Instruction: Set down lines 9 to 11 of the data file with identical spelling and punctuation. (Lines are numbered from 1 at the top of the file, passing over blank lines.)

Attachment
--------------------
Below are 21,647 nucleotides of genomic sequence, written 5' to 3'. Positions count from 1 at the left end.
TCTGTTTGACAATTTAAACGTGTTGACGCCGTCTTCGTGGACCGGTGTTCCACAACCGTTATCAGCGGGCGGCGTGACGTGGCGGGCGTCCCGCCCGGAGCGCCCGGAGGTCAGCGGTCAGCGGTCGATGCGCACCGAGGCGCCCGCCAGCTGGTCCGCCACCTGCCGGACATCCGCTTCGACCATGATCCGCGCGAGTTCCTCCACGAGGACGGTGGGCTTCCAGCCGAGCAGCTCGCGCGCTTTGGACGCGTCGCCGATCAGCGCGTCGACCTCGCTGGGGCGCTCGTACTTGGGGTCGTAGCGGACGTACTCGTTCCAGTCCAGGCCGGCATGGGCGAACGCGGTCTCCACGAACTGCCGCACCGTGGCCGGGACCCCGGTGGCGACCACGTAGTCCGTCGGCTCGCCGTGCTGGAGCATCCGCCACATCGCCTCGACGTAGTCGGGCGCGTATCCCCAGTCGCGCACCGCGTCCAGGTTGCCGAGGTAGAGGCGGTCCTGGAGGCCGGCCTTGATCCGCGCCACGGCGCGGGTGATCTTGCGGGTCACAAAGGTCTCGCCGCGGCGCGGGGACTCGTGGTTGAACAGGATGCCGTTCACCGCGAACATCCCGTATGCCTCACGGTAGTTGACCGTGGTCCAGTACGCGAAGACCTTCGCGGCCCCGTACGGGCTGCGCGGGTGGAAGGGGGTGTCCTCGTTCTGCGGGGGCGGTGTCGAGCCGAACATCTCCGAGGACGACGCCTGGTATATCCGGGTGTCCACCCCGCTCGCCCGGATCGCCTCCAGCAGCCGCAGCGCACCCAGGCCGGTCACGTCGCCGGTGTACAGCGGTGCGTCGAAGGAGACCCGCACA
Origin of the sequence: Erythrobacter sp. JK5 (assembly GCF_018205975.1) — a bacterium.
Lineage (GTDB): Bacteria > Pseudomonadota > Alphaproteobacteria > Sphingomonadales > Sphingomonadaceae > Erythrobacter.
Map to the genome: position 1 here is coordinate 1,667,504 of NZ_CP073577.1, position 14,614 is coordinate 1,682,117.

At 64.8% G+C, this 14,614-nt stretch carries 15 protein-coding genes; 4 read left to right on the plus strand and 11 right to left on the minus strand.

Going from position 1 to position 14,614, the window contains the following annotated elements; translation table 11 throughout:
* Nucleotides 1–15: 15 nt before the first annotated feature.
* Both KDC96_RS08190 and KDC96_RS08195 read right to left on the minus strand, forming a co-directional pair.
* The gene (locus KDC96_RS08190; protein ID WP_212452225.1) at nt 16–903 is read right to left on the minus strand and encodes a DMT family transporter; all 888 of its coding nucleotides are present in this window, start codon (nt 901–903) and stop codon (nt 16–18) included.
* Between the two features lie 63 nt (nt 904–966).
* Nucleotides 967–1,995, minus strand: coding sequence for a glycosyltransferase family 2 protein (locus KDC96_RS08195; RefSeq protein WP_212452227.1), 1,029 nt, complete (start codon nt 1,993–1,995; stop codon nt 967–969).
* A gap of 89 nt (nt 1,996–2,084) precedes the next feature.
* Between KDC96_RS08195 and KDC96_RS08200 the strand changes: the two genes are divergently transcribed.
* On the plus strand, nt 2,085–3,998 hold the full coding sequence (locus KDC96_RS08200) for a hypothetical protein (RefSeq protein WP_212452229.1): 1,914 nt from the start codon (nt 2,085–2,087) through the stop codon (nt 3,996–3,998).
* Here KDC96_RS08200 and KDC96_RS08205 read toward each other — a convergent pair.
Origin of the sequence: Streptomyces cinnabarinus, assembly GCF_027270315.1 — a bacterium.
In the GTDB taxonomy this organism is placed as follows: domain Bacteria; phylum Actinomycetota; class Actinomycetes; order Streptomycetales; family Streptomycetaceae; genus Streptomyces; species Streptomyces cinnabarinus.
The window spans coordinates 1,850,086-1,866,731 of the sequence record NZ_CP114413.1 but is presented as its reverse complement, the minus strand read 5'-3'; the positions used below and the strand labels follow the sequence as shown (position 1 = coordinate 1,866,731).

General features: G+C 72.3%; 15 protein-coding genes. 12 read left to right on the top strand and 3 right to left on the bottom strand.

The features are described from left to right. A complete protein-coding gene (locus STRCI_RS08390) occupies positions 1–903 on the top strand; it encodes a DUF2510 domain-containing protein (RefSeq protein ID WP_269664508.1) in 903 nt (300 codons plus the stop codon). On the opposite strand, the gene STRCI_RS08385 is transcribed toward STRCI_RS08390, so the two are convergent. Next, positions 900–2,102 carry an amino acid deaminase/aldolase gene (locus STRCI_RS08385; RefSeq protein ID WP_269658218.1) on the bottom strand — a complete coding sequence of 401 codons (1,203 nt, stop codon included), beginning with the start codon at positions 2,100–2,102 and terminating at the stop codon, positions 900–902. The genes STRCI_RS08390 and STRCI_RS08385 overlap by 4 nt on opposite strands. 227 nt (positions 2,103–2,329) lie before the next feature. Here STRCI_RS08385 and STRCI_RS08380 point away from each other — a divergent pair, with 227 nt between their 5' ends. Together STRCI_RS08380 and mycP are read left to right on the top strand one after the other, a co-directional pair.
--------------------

* Both KDC96_RS08190 and KDC96_RS08195 read right to left on the minus strand, forming a co-directional pair.
* The gene (locus KDC96_RS08190; protein ID WP_212452225.1) at nt 16–903 is read right to left on the minus strand and encodes a DMT family transporter; all 888 of its coding nucleotides are present in this window, start codon (nt 901–903) and stop codon (nt 16–18) included.
* Between the two features lie 63 nt (nt 904–966).